Among you stands one whom you do not know

Fr Alec
Sunday, December 14, 2014 - 9:30am


I am sometimes asked why it is important that the priest should wear fine robes and vestments at the front of church. It’s a fair question, when one considers that we are servants of a Lord who did not go about in extravagant apparel, who poured scorn on those who loved to be seen in fine clothes, whose advice to others was to give away their surplus garments and whose own resting place was the wayside.


Why should his servant go about in a chasuble and stole of fine brocade modelled on the court dress of ancient Constantinople? Well, of course, it is not essential. I have celebrated the Eucharist in muddy combats on the tailgate of a Land Rover, and never for a moment did I consider it to be any less valid or legitimate. But the robes have their value nevertheless, and their purpose is twofold:


First of all they obscure the identity of the celebrant. When I don my vestments, I am no longer Alec Battey in my favourite trousers, and the shirt I chose because it was just the right colour to go with my eyes. I am a priest, robed as priests are robed. The focus is placed squarely on the sacrament performed, and not the individual performing it.


Secondly the vestments point to Christ. Their richness bears witness to his glory. They remind us that we stand before the mercy seat, before the awesome presence of the Lamb upon his throne. We are raised up, as we come before the altar, into the Heavenly court, where Christ in his majesty offers us more than we dare to deserve.


Like an actor in a play the priest dresses the part to assume a role. Using artifice to convey a greater reality, and turning with the people to face the altar of God.


And so it was for John the Baptist. Not for him fine robes, but nevertheless there was the impression that he was involved in something special - calling His people to the baptism of repentance in the River Jordan. What, they asked, made him so special? What gave him the right to preach this startling message of change? It was important to know. Was he the prophet Isaiah? The shadowy figure of Elijah returned? Was he the Messiah?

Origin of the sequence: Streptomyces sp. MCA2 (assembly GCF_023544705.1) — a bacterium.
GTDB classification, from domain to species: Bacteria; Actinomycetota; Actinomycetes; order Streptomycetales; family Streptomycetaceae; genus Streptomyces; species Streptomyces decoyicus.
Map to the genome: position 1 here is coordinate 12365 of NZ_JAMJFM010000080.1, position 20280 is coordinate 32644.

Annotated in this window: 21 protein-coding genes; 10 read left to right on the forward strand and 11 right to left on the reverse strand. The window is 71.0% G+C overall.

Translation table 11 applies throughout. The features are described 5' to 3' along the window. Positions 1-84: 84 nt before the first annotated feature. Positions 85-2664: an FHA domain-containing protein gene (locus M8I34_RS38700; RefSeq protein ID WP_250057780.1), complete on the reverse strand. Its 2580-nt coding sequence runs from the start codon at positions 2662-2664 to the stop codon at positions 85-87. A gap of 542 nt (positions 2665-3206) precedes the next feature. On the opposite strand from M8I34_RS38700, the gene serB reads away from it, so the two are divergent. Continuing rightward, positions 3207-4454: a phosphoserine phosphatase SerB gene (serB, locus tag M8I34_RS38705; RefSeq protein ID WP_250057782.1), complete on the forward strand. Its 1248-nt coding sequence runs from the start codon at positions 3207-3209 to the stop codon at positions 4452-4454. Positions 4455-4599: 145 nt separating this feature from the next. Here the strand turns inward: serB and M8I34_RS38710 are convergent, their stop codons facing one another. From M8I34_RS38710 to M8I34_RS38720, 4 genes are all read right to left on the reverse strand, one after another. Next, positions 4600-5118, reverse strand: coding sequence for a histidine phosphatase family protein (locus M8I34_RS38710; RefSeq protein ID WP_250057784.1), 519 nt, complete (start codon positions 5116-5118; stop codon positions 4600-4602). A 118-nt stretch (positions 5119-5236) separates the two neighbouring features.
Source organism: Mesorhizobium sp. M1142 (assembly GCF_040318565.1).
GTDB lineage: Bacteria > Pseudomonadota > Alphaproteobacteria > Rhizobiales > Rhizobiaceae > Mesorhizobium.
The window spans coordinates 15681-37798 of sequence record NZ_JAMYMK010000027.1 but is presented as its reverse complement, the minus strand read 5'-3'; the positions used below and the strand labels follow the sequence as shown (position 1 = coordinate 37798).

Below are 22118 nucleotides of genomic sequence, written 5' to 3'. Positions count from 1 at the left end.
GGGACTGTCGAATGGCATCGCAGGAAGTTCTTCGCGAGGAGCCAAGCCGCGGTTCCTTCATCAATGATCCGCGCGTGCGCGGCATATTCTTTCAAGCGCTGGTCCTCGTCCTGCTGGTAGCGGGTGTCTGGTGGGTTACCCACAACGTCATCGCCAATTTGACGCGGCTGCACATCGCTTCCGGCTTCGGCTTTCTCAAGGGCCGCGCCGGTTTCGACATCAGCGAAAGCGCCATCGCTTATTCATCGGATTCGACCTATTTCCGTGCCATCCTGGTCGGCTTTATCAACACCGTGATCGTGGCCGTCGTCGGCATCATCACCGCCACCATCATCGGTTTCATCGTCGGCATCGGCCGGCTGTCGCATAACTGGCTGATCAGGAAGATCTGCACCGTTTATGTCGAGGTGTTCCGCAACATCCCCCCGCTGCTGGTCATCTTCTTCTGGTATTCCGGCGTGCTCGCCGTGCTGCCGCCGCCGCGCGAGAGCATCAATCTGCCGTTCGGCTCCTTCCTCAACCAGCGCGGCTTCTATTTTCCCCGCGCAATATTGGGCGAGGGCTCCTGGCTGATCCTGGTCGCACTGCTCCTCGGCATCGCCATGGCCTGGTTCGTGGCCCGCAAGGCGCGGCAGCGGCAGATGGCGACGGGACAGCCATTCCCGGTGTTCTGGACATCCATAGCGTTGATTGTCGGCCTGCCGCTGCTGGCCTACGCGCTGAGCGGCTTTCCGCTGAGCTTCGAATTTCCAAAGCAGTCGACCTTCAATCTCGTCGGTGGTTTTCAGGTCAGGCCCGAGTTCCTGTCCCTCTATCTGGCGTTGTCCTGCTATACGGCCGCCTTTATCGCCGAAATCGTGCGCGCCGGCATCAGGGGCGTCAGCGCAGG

‘No’ says John, with a startling, and almost comic honesty. As his answers get progressively shorter, one feels he might almost be getting frustrated…


‘I am not the Messiah.’

‘Are you the prophet?’

‘I am not.’

‘Are you Elijah?’



He himself is nobody special, he maintains, but exists to point the way to one who is uniquely special, the latchet of whose shoe he is not worthy to unloose. In so far as he stands out at all, it is with a borrowed, a reflected light.


Sure enough, John must have cut as strange figure in his clothes of camel’s hair, eating locusts and wild honey. He did not, it seems make it easy for those who followed him. He had a difficult message, and he didn’t go out of his way to make himself accessible. But the message, even if it was challenging, was also compelling. The Messiah is here. He is already in your midst. Prepare yourself because time is short.


So it is that as we approach Christmas, we all stand in the place of John the Baptist, and yet the temptation for the Church, as we point towards the coming of Christ, is to join our voices to the general cacophony of the marketplace around us, jockeying for attention, and so surrendering, or compromising the uniqueness of our message to present a more appetising front to the world.


Yet, like John, the job of evangelism is not to be salesmen for Jesus, but to be a signpost pointing to him. Not a billboard, but a mirror reflecting his light and his glory. John did not seek attention, did not seek a crowd and point to himself. He sought a wilderness and pointed others towards Christ, towards God.


But the God to whom he directed them was an unknown God, and the Christ, an unrecognised Messiah. The Pharisees, priests and Levites may well have felt themselves especially qualified to pick out the anointed one in the crowd, may even have expected Him to be one of them. John stood out as strange and otherworldly, he had the charismatic magnetism that accompanies truth. But Jesus had grown to adulthood unremarked-upon.


He was in the world, and the world was made by him, yet the world knew him not. He came to his own, and his own received him not.


‘Among you,’ said John, as much to us as to them, ‘stands one whom you do not know.’ Jesus is coming, but not to be on our team, not to sing by our hymn sheet, or play by our rules, not to be recruited to serve our agenda. He is coming as king to lay claim to his kingdom, and we must be humble enough to recognise him.


To live in expectation of Christ is to be prepared to meet Him in every encounter. To seek his face in the mundane and commonplace, in the marginal and the unlovely. To catch him in our peripheral vision while our attention is elsewhere. He is the one whom we do not yet fully know, but by whom we are fully known and loved.